Talaga approvingly quotes NNEC’s Toronto-based lawyers who, in the face of overwhelming evidence that the deaths most probably resulted from alcohol-induced accidents, recklessly suggested that one or more of these teenagers were possibly murdered, and that the Thunder Bay police force was to be faulted for not disproving this evidence-free assertion.

She goes on to approvingly quote one of the Toronto lawyers baselessly maligning the administration of justice in northern Ontario by saying that the “rule of law does not operate in the north.” From my experience of practising law in northern Ontario for over 40 years, and as an officer of the court with a sworn duty to maintain public faith in the administration of justice, as were those Toronto lawyers, I say that this is a false assertion. 

Talaga’s solution to this tragic and profound situation is to recommend that the federal government pour more money into new policies and programs that will essentially maintain the status quo. No Martin Luther King, Jr. “fierce urgency of now” for her! And in the meantime, the situation stays the same and the deaths and suicides continue.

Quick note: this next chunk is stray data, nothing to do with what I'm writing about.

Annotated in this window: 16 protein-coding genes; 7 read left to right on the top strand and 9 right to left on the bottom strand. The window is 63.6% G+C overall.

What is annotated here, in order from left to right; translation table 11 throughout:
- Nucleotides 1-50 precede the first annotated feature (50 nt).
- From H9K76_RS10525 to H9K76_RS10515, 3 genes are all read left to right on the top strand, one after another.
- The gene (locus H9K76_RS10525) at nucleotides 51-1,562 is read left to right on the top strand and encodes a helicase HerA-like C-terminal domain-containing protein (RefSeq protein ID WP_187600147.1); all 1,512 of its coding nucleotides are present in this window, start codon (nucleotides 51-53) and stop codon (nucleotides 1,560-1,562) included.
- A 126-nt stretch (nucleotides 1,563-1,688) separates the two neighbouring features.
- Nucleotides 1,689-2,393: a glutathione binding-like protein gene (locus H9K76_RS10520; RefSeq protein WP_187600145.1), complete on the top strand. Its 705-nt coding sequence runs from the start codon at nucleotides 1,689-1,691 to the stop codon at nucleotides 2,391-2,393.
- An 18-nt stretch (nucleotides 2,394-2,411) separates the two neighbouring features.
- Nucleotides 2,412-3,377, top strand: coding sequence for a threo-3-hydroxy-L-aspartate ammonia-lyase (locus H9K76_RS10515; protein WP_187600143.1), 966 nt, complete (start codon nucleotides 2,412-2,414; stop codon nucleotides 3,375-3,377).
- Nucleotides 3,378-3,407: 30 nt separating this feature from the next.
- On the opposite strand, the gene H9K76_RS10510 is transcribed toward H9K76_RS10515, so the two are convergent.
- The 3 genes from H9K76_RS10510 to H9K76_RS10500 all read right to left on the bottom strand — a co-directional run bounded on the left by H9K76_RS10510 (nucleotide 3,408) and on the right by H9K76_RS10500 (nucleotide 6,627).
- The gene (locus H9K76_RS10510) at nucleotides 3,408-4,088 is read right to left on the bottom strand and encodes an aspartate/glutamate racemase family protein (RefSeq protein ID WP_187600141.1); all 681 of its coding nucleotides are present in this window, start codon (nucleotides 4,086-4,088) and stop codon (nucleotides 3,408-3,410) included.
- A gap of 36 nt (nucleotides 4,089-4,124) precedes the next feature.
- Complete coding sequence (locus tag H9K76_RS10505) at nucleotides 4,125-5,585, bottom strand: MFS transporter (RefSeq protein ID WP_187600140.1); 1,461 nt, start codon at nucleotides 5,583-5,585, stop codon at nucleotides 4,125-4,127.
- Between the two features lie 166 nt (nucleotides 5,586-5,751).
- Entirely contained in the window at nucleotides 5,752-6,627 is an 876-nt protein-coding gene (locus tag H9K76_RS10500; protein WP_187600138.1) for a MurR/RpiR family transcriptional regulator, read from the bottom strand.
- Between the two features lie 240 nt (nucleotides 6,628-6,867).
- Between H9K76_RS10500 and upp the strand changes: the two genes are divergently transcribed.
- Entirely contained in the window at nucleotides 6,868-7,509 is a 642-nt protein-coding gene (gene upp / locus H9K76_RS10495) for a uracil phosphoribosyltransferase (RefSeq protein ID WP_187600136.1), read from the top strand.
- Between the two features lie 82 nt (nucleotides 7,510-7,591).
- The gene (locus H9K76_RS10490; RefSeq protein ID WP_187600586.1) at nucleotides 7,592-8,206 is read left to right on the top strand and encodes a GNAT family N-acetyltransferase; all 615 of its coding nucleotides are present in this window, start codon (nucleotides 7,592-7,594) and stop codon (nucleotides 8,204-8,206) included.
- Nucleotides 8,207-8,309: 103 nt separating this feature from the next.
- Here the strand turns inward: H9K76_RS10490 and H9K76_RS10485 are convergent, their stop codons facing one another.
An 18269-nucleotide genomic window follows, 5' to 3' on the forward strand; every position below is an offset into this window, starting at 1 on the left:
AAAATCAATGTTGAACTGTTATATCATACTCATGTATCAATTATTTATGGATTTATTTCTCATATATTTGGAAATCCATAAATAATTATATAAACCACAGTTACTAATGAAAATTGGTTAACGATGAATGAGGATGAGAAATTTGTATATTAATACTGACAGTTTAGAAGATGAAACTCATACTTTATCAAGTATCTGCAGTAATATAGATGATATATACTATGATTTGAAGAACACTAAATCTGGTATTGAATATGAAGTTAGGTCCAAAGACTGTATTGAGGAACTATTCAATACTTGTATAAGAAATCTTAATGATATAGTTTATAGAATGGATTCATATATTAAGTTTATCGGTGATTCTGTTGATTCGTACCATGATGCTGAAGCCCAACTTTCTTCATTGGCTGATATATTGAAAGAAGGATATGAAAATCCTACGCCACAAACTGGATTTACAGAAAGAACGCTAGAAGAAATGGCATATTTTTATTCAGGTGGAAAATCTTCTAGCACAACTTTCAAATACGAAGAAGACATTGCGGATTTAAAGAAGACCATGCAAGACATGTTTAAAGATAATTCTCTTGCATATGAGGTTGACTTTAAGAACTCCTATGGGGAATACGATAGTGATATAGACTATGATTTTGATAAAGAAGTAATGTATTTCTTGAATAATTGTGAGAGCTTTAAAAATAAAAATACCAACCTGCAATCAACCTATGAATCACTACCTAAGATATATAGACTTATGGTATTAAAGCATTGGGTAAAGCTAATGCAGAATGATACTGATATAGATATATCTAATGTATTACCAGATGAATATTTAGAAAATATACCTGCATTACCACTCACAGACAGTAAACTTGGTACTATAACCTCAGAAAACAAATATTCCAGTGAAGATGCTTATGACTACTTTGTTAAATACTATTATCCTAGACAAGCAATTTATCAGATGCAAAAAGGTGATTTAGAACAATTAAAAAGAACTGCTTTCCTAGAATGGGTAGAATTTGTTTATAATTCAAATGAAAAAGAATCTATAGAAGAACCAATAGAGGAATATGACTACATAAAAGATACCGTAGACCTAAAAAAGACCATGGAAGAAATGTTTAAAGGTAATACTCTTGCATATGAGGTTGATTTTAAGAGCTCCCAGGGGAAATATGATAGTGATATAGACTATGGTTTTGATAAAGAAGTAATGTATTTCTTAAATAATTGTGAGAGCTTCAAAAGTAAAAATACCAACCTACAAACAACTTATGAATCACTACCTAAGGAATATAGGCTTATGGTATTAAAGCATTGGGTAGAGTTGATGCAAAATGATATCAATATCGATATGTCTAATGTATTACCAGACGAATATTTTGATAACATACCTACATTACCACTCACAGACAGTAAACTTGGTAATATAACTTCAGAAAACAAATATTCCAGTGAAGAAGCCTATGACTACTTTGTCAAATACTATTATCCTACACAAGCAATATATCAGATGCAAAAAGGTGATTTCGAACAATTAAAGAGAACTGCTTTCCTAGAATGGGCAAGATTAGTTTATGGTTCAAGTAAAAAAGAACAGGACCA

Almost 10 years ago in an interview, Ontario Indigenous leader John Beaucage said of the social dysfunction on remote northern reserves: “We’re going to have to measure our success (in improving the situation) ‘in decades and generations.”

Too bad these seven Fallen Feathers couldn’t wait that long. They need action now. Except for useless talk, too often engaged in over taxpayer-funded steak dinners at the Keg, our elitesboth Indigenous and non-Indigenousremain passive in the face of the suffering and death that Talaga so well describes. These comfortable, well-fed elites are saying to these teenagers: “Wait, be patient. We cannot do justice to you, but our posterity will do justice to your posterity.”

But an infinitely uncertain and remote end like that is not an end; it’s a perpetual prison of the present.

It’s a depressing indicator of the shallow and constricted level of public discourse around Indigenous issues that Seven Fallen Feathers has won numerous awards, and is regarded as a positive contribution to solving the tragic situation of Canada’s First Peoples. Unfortunately, the real message of Seven Fallen Feathers is that the teenagers who died and all other Indigenous youth who are similarly imperilled have been forsaken by Canada’s status quo Indigenous and non-Indigenous elites, including Talaga.


Peter Best has practised law in Sudbury for the past 45 years. He is the author of There Is No Difference: An Argument for the Abolition of the Indian Reserve System, ( which has been endorsed by retired Supreme Court of Canada justice Jack Major.